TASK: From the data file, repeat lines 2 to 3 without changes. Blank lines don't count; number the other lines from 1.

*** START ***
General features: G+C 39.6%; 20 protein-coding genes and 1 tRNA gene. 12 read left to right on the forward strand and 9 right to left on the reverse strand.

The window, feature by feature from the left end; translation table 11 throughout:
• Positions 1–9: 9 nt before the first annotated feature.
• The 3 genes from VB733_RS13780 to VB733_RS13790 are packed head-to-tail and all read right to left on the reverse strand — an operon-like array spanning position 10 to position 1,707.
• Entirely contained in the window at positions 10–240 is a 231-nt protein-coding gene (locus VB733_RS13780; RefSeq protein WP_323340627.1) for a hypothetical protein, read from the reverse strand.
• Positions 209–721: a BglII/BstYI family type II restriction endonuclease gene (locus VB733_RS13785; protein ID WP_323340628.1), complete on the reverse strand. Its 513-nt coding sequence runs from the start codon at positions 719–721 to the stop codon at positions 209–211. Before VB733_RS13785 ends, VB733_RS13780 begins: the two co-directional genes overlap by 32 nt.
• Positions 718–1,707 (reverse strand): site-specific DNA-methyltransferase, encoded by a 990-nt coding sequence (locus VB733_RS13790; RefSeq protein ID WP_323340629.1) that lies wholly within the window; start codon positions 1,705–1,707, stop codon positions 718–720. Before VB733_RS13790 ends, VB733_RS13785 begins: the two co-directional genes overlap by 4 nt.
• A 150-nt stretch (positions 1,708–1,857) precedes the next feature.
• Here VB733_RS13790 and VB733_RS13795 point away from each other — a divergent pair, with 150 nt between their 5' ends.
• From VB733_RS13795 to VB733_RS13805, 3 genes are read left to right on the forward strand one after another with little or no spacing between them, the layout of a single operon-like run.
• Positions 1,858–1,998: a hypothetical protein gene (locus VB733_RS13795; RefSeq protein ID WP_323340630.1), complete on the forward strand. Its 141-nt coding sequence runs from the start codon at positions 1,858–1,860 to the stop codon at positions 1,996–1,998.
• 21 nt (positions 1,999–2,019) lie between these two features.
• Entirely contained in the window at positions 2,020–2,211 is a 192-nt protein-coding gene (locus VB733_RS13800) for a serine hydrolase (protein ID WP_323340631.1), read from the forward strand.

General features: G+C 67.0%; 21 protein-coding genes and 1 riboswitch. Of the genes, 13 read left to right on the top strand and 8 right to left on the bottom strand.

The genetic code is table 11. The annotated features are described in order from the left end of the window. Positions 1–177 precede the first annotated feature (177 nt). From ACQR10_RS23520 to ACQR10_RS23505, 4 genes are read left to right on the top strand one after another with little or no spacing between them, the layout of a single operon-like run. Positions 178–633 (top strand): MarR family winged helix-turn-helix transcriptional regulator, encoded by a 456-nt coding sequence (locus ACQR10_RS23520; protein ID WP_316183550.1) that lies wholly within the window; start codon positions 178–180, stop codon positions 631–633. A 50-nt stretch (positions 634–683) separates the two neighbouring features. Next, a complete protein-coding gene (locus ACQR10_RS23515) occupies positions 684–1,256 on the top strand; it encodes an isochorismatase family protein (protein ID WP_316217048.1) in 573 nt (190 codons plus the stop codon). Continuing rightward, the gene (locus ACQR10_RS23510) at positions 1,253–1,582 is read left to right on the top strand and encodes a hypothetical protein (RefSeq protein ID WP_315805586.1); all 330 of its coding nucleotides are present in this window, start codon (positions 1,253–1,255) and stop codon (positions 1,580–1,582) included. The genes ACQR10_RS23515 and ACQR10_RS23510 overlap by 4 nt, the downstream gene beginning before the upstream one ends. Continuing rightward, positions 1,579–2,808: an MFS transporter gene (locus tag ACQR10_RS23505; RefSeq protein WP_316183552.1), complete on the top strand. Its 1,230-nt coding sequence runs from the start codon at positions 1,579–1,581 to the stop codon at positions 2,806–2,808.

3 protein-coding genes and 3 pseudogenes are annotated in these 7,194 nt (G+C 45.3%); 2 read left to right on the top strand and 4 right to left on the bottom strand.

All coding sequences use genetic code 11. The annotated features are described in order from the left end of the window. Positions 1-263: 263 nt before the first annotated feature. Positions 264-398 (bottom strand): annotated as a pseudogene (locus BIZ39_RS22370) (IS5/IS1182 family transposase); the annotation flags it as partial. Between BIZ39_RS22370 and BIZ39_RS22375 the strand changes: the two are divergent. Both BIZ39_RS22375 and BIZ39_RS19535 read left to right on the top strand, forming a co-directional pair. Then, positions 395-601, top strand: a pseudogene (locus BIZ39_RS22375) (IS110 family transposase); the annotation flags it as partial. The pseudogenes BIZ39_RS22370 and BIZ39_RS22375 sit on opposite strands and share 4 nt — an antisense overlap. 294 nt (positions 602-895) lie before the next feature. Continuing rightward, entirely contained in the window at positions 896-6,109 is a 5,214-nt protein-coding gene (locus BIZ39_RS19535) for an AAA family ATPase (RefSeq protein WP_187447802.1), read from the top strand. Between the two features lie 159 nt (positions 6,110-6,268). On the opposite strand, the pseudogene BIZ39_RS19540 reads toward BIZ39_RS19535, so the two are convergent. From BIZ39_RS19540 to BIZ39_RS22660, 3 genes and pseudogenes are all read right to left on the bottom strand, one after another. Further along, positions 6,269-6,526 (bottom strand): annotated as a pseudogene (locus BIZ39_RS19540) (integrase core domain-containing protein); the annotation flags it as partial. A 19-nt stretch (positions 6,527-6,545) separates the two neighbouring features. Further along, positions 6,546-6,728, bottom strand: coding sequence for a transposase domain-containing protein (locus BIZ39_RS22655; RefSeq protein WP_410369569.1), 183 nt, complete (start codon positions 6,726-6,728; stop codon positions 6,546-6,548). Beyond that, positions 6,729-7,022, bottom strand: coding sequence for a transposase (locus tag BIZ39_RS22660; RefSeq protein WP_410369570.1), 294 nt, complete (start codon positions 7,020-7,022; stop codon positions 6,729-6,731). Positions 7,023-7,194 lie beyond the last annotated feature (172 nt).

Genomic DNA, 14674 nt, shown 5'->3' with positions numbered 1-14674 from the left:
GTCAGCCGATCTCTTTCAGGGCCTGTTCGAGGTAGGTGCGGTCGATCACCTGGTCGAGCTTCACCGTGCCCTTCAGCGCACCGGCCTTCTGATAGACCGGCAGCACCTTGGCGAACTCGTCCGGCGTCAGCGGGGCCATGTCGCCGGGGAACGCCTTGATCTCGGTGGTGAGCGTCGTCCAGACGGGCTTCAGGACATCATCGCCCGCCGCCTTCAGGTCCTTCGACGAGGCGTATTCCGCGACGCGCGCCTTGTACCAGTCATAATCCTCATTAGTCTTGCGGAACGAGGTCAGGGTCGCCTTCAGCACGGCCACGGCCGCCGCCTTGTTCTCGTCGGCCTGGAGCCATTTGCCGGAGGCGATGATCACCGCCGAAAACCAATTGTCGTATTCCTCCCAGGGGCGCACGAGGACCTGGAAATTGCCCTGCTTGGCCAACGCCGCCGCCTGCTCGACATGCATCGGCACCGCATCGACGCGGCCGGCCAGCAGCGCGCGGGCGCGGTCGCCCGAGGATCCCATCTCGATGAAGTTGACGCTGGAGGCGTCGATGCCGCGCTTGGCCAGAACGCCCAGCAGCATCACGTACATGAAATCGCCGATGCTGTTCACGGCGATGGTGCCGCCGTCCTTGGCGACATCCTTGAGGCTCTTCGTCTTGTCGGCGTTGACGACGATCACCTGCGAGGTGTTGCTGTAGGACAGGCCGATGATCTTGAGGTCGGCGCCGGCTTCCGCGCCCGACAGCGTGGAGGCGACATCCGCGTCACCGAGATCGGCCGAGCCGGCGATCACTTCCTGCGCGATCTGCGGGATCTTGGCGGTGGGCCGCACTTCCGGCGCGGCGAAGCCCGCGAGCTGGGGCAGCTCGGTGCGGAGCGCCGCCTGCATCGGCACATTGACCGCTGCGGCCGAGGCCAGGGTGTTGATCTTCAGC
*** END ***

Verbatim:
The window, feature by feature from the left end; translation table 11 throughout:
• Positions 1–9: 9 nt before the first annotated feature.